Deportation Defense

Relief From Removal

The following forms are the most common forms of relief from removal:

  • Asylum – INA § 101(a)(42) and INA § 208

    • A person must prove inability or unwillingness to return to her native country because of persecution or a well-founded fear of persecution, on account of race, religion, national origin, political opinion, or membership in a particular social group. The individual must also prove that he or she merits positive exercise of discretion.

  • Withholding of Removal – INA § 241(b)(3)

    • A person may not be returned to a country where it is determined that there is a clear probability that her life or freedom would be threatened, on account of race, religion, national origin, political opinion or membership in a particular social group.

  • Convention Against Torture (CAT) – 8 C.F.R. § 208.16 to .18

    • A person may not be returned to a country where there is a clear probability that he or she would be subject to torture, at the instigation of, or with the acquiescence of, a public official or one acting in an official capacity.

  • Cancellation of Removal for Permanent Residents – INA § 240A(a)

    • A person must prove the following:

      • Lawful admission for permanent residence for not less than five years;

      • Seven years of continuous residence in the U.S. after admission in any status;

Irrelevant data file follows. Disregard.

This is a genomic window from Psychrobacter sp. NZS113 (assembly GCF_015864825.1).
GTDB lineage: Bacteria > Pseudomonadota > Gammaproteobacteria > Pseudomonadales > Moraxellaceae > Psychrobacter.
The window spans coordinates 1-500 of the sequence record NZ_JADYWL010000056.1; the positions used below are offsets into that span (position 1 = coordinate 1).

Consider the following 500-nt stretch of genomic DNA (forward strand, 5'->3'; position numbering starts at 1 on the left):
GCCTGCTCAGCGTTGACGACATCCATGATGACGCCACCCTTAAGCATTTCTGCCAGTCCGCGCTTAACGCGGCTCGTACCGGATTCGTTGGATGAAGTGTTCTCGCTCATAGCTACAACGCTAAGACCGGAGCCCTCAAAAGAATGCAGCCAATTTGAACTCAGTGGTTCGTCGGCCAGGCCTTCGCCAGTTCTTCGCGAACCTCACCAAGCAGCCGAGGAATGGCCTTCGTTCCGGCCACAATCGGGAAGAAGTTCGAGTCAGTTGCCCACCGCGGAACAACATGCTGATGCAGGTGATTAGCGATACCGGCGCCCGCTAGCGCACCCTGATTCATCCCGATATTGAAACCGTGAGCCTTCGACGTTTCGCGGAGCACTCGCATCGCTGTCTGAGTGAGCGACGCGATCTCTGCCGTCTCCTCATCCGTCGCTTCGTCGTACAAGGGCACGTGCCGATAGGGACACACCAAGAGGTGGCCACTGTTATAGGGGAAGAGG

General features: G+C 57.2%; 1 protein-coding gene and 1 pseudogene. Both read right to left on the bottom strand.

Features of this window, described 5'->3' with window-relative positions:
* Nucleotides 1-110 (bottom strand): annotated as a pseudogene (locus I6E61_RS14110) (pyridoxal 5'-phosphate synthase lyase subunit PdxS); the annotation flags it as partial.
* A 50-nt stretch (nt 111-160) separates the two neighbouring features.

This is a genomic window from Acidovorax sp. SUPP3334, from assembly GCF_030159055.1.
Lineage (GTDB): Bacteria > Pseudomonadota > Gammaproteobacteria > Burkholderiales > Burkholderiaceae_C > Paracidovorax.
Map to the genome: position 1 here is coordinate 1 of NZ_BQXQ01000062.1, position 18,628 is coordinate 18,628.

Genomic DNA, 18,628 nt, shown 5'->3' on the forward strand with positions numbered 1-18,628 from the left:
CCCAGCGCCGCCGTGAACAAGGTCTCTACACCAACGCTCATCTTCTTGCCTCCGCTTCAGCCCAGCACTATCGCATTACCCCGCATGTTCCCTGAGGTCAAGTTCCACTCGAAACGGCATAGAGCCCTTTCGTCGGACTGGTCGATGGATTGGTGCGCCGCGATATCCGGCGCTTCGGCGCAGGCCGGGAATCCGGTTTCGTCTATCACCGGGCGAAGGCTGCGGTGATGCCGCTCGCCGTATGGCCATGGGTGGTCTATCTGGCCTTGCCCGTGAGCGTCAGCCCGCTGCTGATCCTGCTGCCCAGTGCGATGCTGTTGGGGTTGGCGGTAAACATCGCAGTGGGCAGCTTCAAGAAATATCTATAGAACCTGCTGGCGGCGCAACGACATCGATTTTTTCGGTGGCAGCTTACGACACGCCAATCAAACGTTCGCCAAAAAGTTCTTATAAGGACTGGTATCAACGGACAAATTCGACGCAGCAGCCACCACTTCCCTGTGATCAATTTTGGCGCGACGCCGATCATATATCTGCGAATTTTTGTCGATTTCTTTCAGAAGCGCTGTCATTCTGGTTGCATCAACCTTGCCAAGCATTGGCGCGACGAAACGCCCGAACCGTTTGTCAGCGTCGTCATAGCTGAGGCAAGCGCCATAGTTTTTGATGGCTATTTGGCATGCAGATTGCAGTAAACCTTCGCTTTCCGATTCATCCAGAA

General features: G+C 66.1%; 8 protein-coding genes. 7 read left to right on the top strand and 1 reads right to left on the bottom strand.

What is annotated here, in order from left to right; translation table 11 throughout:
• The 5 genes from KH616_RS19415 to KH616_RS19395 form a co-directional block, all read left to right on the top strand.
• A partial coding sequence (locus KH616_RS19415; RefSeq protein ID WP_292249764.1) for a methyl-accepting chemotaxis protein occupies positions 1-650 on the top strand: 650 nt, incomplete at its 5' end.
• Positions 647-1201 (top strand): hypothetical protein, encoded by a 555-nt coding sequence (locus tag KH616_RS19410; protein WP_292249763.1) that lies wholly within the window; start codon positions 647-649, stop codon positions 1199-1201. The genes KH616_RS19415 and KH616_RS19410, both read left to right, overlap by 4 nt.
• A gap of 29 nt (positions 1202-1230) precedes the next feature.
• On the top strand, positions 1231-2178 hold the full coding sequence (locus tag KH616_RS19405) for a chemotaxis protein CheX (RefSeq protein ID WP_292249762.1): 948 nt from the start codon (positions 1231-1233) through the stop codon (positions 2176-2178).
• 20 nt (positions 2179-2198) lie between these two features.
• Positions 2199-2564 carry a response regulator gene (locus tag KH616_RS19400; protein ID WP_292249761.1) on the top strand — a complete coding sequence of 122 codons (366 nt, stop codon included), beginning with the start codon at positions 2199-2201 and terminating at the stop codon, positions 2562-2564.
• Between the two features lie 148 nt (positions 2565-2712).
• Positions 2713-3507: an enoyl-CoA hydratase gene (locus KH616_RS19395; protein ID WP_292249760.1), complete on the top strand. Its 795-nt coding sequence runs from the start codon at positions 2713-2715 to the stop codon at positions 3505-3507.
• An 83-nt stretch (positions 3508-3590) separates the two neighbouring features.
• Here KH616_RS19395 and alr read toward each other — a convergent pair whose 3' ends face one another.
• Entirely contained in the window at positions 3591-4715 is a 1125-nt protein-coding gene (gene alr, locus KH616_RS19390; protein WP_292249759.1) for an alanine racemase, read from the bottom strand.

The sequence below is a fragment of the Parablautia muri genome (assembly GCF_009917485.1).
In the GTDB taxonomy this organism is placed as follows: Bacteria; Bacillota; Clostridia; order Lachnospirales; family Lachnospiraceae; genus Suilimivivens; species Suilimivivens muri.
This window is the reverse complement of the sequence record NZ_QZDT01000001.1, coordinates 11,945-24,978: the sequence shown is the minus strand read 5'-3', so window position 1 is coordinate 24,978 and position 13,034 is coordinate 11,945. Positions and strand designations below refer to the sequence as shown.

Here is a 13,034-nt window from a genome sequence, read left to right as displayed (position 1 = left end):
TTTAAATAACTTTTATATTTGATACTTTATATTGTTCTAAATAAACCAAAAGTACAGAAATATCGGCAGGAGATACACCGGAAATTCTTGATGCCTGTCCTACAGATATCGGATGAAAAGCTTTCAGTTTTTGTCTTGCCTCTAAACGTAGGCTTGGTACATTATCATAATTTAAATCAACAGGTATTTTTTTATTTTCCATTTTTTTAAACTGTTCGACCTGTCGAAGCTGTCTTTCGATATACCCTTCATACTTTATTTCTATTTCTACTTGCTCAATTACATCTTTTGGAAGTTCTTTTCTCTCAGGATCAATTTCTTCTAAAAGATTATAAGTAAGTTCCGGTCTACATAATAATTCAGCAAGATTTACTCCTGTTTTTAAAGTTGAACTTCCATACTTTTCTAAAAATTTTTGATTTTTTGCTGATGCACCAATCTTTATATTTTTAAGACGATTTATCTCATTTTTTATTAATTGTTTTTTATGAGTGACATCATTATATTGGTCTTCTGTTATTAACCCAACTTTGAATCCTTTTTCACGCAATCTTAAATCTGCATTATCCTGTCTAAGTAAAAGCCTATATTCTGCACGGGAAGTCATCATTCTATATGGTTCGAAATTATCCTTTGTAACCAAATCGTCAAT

• No conviction for aggravated felonies under section 101(a)(43) of the Act;

      • Positive exercise of discretion is merited.

  • Cancellation of Removal for Non-Permanent Residents - INA § 240A(b)

    • A person must prove the following:

      • Continuous physical presence of at least 10 years preceding the date of application;

      • Good moral character during that period;

      • No conviction for offenses related to good moral character; drugs; firearms resulting in admissibility under sections 212(a)(2) or 237(a)(2) of the Act; or terrorism under section 237(a)(3);

      • Exceptional and extremely unusual hardship to United States Citizen (USC) or Legal Permanent Resident (LPR) spouse, parent or child as result of removal;

      • Positive exercise of discretion is merited.

  • Violence Against Women Act (VAWA) - INA § 204(A)(1)(A)(iii)-(iv), 204(a)(1)(B)(ii)-(iii)

    • The immigration law provisions allow a spouse and children, or parents of children, who have been abused or subject to extreme cruelty by their legal permanent resident (LPR) or United States citizen (USC) spouse or parent, to obtain lawful status without having to rely on a petition filed by the perpetrator of the abuse.

      • Battered spouse must show:

        • Noncitizen marriage was in good faith;

        • During the marriage, the noncitizen spouse or her/his child was battered or subjected to extreme cruelty by the LPR or USC;

        • Past or present residence with the LPR or USC;

        • Current residence in the U.S. or living abroad, abusive spouse is a U.S. government employee or member of uniformed services, or subjected the noncitizen to battery or extreme cruelty in the U.S.;